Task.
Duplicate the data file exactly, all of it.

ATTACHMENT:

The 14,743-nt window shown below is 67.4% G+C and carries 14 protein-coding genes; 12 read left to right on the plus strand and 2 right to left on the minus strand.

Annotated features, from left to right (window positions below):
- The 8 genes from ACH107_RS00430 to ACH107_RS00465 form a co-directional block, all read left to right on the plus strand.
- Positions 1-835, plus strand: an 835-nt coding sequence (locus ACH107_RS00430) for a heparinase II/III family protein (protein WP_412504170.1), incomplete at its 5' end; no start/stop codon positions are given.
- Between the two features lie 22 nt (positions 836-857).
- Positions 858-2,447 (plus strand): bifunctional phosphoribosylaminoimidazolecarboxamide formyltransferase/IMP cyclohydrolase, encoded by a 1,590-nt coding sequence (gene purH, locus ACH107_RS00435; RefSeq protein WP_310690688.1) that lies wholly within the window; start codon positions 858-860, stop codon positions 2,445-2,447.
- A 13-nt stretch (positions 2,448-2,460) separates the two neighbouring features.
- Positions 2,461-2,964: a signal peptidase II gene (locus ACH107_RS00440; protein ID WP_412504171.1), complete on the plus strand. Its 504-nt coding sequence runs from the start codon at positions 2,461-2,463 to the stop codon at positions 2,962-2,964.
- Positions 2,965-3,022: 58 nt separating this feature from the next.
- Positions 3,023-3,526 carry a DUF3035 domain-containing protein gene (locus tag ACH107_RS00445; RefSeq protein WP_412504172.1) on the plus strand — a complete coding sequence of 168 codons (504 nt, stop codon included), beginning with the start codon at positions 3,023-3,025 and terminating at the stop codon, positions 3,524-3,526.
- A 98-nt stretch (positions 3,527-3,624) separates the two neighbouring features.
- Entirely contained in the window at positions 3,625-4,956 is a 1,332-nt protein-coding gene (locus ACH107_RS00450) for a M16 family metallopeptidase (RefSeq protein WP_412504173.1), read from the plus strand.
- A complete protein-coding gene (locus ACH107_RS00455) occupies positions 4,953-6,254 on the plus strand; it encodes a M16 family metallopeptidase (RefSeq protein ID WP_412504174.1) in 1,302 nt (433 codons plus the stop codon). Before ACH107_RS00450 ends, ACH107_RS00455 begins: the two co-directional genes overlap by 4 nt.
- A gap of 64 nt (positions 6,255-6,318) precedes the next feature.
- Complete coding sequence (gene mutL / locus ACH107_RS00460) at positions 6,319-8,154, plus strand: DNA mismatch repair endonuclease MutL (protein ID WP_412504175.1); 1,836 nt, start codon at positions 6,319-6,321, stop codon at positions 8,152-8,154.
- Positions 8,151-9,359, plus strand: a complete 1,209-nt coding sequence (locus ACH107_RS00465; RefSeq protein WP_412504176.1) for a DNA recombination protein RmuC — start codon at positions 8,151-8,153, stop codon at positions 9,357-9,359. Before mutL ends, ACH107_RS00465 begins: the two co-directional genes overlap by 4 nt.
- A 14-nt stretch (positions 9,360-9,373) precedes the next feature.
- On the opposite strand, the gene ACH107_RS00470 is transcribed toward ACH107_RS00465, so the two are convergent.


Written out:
The 14,743-nt window shown below is 67.4% G+C and carries 14 protein-coding genes; 12 read left to right on the plus strand and 2 right to left on the minus strand.

Annotated features, from left to right (window positions below):
- The 8 genes from ACH107_RS00430 to ACH107_RS00465 form a co-directional block, all read left to right on the plus strand.
- Positions 1-835, plus strand: an 835-nt coding sequence (locus ACH107_RS00430) for a heparinase II/III family protein (protein WP_412504170.1), incomplete at its 5' end; no start/stop codon positions are given.
- Between the two features lie 22 nt (positions 836-857).
- Positions 858-2,447 (plus strand): bifunctional phosphoribosylaminoimidazolecarboxamide formyltransferase/IMP cyclohydrolase, encoded by a 1,590-nt coding sequence (gene purH, locus ACH107_RS00435; RefSeq protein WP_310690688.1) that lies wholly within the window; start codon positions 858-860, stop codon positions 2,445-2,447.
- A 13-nt stretch (positions 2,448-2,460) separates the two neighbouring features.
- Positions 2,461-2,964: a signal peptidase II gene (locus ACH107_RS00440; protein ID WP_412504171.1), complete on the plus strand. Its 504-nt coding sequence runs from the start codon at positions 2,461-2,463 to the stop codon at positions 2,962-2,964.
- Positions 2,965-3,022: 58 nt separating this feature from the next.
- Positions 3,023-3,526 carry a DUF3035 domain-containing protein gene (locus tag ACH107_RS00445; RefSeq protein WP_412504172.1) on the plus strand — a complete coding sequence of 168 codons (504 nt, stop codon included), beginning with the start codon at positions 3,023-3,025 and terminating at the stop codon, positions 3,524-3,526.
- A 98-nt stretch (positions 3,527-3,624) separates the two neighbouring features.
- Entirely contained in the window at positions 3,625-4,956 is a 1,332-nt protein-coding gene (locus ACH107_RS00450) for a M16 family metallopeptidase (RefSeq protein WP_412504173.1), read from the plus strand.
- A complete protein-coding gene (locus ACH107_RS00455) occupies positions 4,953-6,254 on the plus strand; it encodes a M16 family metallopeptidase (RefSeq protein ID WP_412504174.1) in 1,302 nt (433 codons plus the stop codon). Before ACH107_RS00450 ends, ACH107_RS00455 begins: the two co-directional genes overlap by 4 nt.
- A gap of 64 nt (positions 6,255-6,318) precedes the next feature.
- Complete coding sequence (gene mutL / locus ACH107_RS00460) at positions 6,319-8,154, plus strand: DNA mismatch repair endonuclease MutL (protein ID WP_412504175.1); 1,836 nt, start codon at positions 6,319-6,321, stop codon at positions 8,152-8,154.
- Positions 8,151-9,359, plus strand: a complete 1,209-nt coding sequence (locus ACH107_RS00465; RefSeq protein WP_412504176.1) for a DNA recombination protein RmuC — start codon at positions 8,151-8,153, stop codon at positions 9,357-9,359. Before mutL ends, ACH107_RS00465 begins: the two co-directional genes overlap by 4 nt.
- A 14-nt stretch (positions 9,360-9,373) precedes the next feature.
- On the opposite strand, the gene ACH107_RS00470 is transcribed toward ACH107_RS00465, so the two are convergent.